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`Aircraft with arms arrived only this morning'

By Amit Baruah

NEW DELHI, SEPT. 29. The Government said today that it was "aware" of the supply of certain explosives and ammunition by the United States for use by the Nepal police in counter-insurgency operations in the Himalayan nation.

While confirming a report in The Hindu this morning that a Bulgarian Vega Airlines aircraft was carrying U.S. Government ammunition and explosives, the External Affairs Ministry spokesman, however, claimed that the aircraft had arrived at the Ahmedabad airport "today morning" and left for Kathmandu after "mandatory" checks. The Hindu report said that the Vega Airlines aircraft had been sitting in Ahmedabad since Saturday awaiting clearance to leave for Kathmandu.

The Ministry spokesman said the report was "highly exaggerated" and "over-dramatises" a "routine" procedure. However, he did not say on how many occasions such "routine" procedures had been applied for the transit of arms through India.

Well-placed sources in the External Affairs Ministry told this correspondent that they were in "close consultation" with the U.S. as far as anti-terrorism coordination in Nepal was concerned. It took a certain number of days to give clearance [to such flights], the sources maintained.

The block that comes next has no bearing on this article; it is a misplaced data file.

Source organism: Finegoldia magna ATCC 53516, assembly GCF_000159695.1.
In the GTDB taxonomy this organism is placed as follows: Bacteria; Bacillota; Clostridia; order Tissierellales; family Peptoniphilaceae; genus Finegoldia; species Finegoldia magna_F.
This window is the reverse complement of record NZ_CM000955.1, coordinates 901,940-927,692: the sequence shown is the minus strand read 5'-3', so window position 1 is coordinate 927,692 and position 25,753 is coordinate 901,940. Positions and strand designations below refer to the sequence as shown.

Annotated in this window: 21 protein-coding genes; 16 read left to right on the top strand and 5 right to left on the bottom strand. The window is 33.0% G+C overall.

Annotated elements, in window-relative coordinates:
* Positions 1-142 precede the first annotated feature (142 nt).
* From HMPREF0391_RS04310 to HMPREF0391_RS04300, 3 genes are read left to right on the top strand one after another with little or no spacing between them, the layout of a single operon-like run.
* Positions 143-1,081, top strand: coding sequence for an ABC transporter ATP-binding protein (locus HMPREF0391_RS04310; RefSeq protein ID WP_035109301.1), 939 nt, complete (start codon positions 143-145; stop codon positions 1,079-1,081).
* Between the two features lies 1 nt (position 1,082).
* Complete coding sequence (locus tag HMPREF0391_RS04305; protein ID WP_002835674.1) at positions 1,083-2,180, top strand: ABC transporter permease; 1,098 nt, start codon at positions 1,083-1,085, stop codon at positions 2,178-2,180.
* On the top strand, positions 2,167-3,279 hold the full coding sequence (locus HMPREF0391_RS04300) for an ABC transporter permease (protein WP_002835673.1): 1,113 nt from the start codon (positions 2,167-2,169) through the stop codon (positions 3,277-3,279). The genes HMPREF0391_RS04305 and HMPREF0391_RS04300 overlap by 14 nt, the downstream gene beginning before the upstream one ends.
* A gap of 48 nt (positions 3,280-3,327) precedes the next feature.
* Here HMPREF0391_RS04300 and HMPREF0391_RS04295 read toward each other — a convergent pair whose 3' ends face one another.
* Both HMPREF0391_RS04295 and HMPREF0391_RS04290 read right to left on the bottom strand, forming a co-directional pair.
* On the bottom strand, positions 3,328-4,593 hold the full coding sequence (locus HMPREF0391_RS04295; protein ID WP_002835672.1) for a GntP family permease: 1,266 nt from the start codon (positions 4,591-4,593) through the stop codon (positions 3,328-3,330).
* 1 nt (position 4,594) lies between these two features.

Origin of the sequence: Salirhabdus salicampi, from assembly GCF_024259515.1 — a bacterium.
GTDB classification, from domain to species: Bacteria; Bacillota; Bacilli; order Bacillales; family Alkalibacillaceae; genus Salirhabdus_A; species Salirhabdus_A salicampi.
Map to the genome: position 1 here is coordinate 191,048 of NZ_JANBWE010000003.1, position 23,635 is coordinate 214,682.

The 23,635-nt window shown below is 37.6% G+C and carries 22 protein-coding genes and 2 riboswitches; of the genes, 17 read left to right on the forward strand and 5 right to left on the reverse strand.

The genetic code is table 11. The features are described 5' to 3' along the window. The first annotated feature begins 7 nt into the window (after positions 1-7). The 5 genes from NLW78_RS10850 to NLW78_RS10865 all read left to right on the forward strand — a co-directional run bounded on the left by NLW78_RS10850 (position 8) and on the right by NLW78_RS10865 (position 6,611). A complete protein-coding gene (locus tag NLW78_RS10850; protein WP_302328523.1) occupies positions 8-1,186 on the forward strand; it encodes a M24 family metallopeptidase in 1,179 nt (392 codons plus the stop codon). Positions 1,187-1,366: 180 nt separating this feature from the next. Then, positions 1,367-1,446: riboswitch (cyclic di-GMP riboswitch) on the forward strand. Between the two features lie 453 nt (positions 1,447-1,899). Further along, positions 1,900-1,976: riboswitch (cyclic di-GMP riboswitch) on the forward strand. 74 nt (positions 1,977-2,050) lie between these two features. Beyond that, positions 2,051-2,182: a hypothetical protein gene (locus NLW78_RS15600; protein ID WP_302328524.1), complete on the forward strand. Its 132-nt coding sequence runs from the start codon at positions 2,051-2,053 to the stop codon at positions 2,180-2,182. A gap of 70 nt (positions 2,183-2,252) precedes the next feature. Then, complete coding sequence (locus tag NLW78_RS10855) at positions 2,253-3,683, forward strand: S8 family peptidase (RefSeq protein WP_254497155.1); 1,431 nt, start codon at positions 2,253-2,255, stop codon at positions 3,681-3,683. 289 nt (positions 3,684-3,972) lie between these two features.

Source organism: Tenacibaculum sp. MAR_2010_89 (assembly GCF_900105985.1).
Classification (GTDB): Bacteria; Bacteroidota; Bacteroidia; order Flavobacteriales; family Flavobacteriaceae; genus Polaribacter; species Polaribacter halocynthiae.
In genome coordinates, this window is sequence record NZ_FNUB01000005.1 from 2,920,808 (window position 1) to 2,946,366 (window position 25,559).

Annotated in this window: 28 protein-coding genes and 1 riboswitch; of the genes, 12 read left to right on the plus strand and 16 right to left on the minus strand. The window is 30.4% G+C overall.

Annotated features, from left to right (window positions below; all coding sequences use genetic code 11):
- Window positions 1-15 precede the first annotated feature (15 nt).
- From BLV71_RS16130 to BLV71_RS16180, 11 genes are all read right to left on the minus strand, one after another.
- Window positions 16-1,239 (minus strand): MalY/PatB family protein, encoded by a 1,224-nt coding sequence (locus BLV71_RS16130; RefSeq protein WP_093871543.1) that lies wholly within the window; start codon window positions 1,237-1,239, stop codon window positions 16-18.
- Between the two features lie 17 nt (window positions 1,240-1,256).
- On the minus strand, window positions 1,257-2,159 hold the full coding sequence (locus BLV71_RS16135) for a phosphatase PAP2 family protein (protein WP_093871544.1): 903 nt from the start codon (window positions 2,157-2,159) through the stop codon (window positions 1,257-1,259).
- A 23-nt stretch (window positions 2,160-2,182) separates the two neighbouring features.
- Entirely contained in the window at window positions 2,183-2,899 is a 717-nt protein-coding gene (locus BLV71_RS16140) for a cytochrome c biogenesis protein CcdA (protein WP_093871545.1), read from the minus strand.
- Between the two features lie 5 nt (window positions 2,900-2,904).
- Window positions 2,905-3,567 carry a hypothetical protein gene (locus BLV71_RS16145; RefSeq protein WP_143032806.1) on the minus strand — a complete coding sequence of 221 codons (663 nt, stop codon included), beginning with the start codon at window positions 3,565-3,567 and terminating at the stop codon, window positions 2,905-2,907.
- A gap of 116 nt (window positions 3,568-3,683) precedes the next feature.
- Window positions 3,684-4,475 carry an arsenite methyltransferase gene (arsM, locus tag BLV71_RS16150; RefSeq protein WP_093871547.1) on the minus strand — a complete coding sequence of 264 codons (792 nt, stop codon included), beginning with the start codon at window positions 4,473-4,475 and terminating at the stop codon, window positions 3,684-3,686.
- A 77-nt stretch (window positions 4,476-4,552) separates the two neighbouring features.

A U.S. Embassy spokesman here said that the purpose of the flight was to transport training equipment and ammunition to support an anti-terrorist training programme of the U.S. State Department's Office of Diplomatic Security conducted in several parts of the world.

Asked if it was usual for the U.S. Government to use private charter flights to ferry arms, he said the State Department did not own any aircraft and used a competitive bidding process to select the airline to transport equipment and ammunition.

A UNI report from Ahmedabad said that a phone call to the police authorities led to an intensive search of the plane at the airport this morning.

The intelligence agencies too "came into the picture" and so did the U.S. Consulate-General in Mumbai. Customs officials gave a second clearance to the aircraft at 9 a.m. and, finally, the plane left for Kathmandu at 12.25 p.m.

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